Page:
Analysts said the Amazon outcome -- likened to a David vs Goliath upset and winning plaudits from President Joe Biden -- could spur other unionisation effort at America’s second largest private employer.

Amazon noted “disappointment” over the results, and said it was evaluating its options, including “filing objections based on the inappropriate and undue influence” of the National Labor Relations Board, which oversaw the vote.

At stake was Amazon’s ability to remain union-free in its home market, a status it has guarded fiercely since the company was set up in the 1990s by Bezos, who has since started a space tourism venture.

During a contentious campaign, Amazon argued that forming a union would mar the company’s direct relationship with workers and represent a jump into the unknown, with no guarantee employees will wind up with better wages or job security.

But union leaders, composed of current and former Staten Island employees, spoke constantly with employees, pitching the ability of a union to improve working conditions and ensure more employee-friendly work schedules without risk of being fired.

Smalls, 33, launched the drive soon after being fired from the Amazon site in Staten Island in March 2020 after organising a protest for personal protective equipment amid the surge of the first major Covid-19 outbreak in New York.

“It’s a truly historic day, it really is,” said Eric Milner, who represented the union organisers during the process. “I think it’s going to start a chain reaction -- warehouse to warehouse.”

Also cheering was Biden, a self-professed “union guy.”

“The president was glad to see workers ensure their voices are heard with respect to important workplace decisions,” Press Secretary Jen Psaki said.

Chain reaction?

The union victory in New York came as a second election remained up in the air in the southern state of Alabama.

The vote is a redo of a 2021 ballot thrown out by federal officials, with 993 workers casting ballots against the labour group, compared with 875 employees in favour.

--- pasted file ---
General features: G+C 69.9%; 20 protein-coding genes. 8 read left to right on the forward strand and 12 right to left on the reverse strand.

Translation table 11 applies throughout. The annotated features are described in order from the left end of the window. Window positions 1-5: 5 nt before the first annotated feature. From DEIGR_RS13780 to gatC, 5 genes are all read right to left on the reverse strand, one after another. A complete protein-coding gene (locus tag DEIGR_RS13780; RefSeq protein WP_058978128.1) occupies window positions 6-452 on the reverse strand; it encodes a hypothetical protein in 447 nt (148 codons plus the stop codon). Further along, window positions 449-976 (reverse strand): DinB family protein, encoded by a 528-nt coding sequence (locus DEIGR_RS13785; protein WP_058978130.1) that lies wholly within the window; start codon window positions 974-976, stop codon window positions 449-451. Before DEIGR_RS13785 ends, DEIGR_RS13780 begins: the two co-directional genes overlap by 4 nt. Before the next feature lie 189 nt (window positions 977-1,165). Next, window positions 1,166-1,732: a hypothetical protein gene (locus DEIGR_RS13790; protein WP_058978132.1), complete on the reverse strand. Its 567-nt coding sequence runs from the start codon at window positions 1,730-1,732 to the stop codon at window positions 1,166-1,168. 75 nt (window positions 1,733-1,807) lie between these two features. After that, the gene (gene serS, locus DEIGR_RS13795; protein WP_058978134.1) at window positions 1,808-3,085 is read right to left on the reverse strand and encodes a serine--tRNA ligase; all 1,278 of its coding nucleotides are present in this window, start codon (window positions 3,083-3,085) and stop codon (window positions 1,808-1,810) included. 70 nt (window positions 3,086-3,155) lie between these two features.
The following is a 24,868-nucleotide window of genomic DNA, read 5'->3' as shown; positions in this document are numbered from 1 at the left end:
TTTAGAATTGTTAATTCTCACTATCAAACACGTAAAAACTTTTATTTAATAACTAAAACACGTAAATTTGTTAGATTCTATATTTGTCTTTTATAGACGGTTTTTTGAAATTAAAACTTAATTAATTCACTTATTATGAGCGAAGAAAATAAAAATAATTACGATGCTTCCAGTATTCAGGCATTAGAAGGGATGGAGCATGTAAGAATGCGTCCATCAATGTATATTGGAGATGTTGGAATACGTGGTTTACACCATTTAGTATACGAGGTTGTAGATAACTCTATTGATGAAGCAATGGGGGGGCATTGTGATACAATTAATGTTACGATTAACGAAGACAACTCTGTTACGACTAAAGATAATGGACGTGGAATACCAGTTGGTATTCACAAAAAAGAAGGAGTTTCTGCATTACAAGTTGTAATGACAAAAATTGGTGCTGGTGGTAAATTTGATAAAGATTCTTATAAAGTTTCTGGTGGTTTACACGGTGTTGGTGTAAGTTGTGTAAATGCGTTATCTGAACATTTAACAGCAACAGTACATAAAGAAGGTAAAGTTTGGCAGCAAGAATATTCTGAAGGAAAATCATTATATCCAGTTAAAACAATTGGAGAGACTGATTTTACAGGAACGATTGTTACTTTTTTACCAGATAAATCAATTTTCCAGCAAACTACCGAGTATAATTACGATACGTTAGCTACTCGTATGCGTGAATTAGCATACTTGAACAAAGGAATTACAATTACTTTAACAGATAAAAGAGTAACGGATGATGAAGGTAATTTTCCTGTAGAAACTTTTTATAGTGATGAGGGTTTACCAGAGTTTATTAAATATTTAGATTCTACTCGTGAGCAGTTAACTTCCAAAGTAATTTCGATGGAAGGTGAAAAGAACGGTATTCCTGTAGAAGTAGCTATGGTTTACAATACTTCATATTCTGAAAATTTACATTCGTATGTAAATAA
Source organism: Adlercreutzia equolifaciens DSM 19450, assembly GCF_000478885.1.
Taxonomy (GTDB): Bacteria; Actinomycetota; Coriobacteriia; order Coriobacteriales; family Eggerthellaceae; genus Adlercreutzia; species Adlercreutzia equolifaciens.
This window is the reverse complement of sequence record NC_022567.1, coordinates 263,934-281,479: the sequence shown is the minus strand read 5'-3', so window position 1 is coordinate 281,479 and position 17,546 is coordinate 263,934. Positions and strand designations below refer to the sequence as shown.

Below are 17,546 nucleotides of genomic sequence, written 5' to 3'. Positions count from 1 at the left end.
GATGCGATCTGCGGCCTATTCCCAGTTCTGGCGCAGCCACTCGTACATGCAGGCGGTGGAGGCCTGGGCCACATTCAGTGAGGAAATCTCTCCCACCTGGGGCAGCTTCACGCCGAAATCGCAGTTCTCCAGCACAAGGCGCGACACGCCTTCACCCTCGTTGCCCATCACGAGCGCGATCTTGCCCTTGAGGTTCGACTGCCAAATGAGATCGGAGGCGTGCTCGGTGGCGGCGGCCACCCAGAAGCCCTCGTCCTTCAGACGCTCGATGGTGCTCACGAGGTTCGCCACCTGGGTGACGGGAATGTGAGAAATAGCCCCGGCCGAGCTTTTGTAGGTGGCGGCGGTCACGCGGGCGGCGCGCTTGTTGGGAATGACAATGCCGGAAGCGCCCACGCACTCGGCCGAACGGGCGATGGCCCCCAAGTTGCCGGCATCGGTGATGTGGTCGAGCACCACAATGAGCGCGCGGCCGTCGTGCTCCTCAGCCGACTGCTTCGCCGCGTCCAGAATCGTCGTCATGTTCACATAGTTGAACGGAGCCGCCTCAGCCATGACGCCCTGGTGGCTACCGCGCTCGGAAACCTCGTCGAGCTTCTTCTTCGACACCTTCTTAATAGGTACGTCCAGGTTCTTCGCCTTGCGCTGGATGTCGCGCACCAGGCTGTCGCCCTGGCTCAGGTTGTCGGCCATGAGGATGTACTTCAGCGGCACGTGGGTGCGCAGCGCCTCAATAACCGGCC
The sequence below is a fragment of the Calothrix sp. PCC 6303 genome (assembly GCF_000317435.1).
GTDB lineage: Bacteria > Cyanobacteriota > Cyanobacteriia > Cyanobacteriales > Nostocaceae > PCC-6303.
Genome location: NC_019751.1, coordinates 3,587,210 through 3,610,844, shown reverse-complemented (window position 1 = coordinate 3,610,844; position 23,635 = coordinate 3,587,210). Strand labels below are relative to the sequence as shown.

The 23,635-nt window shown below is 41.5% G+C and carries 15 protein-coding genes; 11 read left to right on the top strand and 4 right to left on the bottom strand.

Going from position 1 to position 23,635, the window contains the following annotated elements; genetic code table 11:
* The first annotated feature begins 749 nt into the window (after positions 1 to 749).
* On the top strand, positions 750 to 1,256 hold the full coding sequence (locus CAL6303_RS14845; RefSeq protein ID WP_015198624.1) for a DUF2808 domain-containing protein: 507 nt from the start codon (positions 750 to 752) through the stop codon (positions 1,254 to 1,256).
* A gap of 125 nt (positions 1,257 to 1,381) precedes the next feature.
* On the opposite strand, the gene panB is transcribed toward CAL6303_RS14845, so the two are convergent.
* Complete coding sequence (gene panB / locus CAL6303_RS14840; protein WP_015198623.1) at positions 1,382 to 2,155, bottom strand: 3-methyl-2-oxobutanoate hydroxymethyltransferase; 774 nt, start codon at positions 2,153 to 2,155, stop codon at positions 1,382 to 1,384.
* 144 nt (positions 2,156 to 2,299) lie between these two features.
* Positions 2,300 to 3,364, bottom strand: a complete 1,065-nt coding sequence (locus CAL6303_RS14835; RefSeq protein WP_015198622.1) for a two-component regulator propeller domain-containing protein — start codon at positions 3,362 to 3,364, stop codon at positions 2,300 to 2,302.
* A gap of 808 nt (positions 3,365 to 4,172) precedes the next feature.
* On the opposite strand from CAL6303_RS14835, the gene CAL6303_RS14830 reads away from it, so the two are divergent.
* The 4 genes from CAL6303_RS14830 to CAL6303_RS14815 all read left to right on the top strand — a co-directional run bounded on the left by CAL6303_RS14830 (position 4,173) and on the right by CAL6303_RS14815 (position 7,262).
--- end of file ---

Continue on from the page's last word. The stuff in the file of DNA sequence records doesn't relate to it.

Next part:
But there were 416 “challenged” ballots, according to the National Labor Relations Board, meaning the number of votes still to be settled is big enough to potentially decide the final result.

The Alabama campaign had garnered support from the Retail, Wholesale and Department Store Union, a national union, and enjoyed visits by high-profile politicians such as progressive Senator Bernie Saunders.

By contrast, the New York campaign, while based in a part of the United States historically favorable to unions, was a grass roots effort with a hardscrabble budget.

Ruth Milkman, a sociologist of labour movements at City University of New York, said she was “stunned but delighted” by the outcome, which will “inspire” other campaigns.”

Despite recent unionisation victories at Starbucks, the general picture for organised labour in the United States is mixed, with overall unionisation levels falling steadily.

“It seems that most of the attention has been focused on Alabama and people kind of dismissed this one because it wasn’t an established union,” Milkman said. “And yet it turned out to be the success story.”

Neil Saunders, an analyst at GlobalData Retail, agreed that the New York victory will embolden others to unionise.

“It becomes much more difficult for Amazon to operate if they have to deal with a union,” said Saunders. “They’re not going to necessarily have to spend a lot more. It’s just that they don’t like the interference of unions.”

In the immediate near-term, Staten Island organisers were already mobilising for their next battle: the LDJ5 sorting center across the street from the JFK8 warehouse, with a vote will be held there at the end of the month.

Also ahead, Smalls and other labor leaders will begin to focus on establishing a contract with Amazon, an objective that is expected to be challenging.

“There is still a lot of hard work ahead,” said Milkman. “Many times people win election and never get a contract.”

Achieving a contract “will require a continued, if not expanded, campaign,” said Larry Mishel, a fellow at the Economic Policy Institute, a labor-backed think tank.

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